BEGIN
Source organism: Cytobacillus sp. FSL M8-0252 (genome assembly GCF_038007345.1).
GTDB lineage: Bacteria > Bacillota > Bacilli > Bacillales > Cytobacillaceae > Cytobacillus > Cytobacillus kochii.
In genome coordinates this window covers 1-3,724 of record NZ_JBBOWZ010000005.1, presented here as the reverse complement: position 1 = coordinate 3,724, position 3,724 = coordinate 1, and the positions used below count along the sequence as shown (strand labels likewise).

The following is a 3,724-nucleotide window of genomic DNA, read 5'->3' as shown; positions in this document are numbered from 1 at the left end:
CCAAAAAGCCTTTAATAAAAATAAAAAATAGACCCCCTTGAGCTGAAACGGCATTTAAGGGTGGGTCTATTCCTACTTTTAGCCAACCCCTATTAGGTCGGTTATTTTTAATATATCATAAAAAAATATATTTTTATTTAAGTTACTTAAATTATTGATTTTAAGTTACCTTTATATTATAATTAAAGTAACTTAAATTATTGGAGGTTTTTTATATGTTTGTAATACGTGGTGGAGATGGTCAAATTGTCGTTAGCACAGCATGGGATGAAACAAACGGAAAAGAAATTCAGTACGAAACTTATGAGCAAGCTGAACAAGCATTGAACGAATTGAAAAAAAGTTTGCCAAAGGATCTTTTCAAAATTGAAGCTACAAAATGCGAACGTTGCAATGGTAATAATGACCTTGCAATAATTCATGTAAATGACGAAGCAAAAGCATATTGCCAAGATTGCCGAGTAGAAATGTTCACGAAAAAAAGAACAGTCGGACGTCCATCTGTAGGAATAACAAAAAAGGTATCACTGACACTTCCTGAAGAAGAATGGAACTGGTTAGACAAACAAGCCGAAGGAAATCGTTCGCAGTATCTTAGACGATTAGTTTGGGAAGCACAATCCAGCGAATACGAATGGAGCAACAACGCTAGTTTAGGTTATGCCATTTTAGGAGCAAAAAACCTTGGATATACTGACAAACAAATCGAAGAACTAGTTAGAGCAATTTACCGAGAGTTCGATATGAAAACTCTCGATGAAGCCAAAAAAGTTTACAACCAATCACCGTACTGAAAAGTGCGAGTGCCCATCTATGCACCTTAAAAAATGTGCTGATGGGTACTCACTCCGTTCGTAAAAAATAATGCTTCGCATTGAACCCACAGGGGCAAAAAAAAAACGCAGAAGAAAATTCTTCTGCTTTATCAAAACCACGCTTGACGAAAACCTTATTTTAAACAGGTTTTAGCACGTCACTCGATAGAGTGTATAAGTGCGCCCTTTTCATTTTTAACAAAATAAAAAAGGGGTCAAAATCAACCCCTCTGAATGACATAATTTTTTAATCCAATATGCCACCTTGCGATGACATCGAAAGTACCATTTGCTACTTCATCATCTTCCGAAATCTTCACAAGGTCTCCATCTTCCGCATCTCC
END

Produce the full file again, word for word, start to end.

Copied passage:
Source organism: Cytobacillus sp. FSL M8-0252 (genome assembly GCF_038007345.1).
GTDB lineage: Bacteria > Bacillota > Bacilli > Bacillales > Cytobacillaceae > Cytobacillus > Cytobacillus kochii.
In genome coordinates this window covers 1-3,724 of record NZ_JBBOWZ010000005.1, presented here as the reverse complement: position 1 = coordinate 3,724, position 3,724 = coordinate 1, and the positions used below count along the sequence as shown (strand labels likewise).

The following is a 3,724-nucleotide window of genomic DNA, read 5'->3' as shown; positions in this document are numbered from 1 at the left end:
CCAAAAAGCCTTTAATAAAAATAAAAAATAGACCCCCTTGAGCTGAAACGGCATTTAAGGGTGGGTCTATTCCTACTTTTAGCCAACCCCTATTAGGTCGGTTATTTTTAATATATCATAAAAAAATATATTTTTATTTAAGTTACTTAAATTATTGATTTTAAGTTACCTTTATATTATAATTAAAGTAACTTAAATTATTGGAGGTTTTTTATATGTTTGTAATACGTGGTGGAGATGGTCAAATTGTCGTTAGCACAGCATGGGATGAAACAAACGGAAAAGAAATTCAGTACGAAACTTATGAGCAAGCTGAACAAGCATTGAACGAATTGAAAAAAAGTTTGCCAAAGGATCTTTTCAAAATTGAAGCTACAAAATGCGAACGTTGCAATGGTAATAATGACCTTGCAATAATTCATGTAAATGACGAAGCAAAAGCATATTGCCAAGATTGCCGAGTAGAAATGTTCACGAAAAAAAGAACAGTCGGACGTCCATCTGTAGGAATAACAAAAAAGGTATCACTGACACTTCCTGAAGAAGAATGGAACTGGTTAGACAAACAAGCCGAAGGAAATCGTTCGCAGTATCTTAGACGATTAGTTTGGGAAGCACAATCCAGCGAATACGAATGGAGCAACAACGCTAGTTTAGGTTATGCCATTTTAGGAGCAAAAAACCTTGGATATACTGACAAACAAATCGAAGAACTAGTTAGAGCAATTTACCGAGAGTTCGATATGAAAACTCTCGATGAAGCCAAAAAAGTTTACAACCAATCACCGTACTGAAAAGTGCGAGTGCCCATCTATGCACCTTAAAAAATGTGCTGATGGGTACTCACTCCGTTCGTAAAAAATAATGCTTCGCATTGAACCCACAGGGGCAAAAAAAAAACGCAGAAGAAAATTCTTCTGCTTTATCAAAACCACGCTTGACGAAAACCTTATTTTAAACAGGTTTTAGCACGTCACTCGATAGAGTGTATAAGTGCGCCCTTTTCATTTTTAACAAAATAAAAAAGGGGTCAAAATCAACCCCTCTGAATGACATAATTTTTTAATCCAATATGCCACCTTGCGATGACATCGAAAGTACCATTTGCTACTTCATCATCTTCCGAAATCTTCACAAGGTCTCCATCTTCCGCATCTCC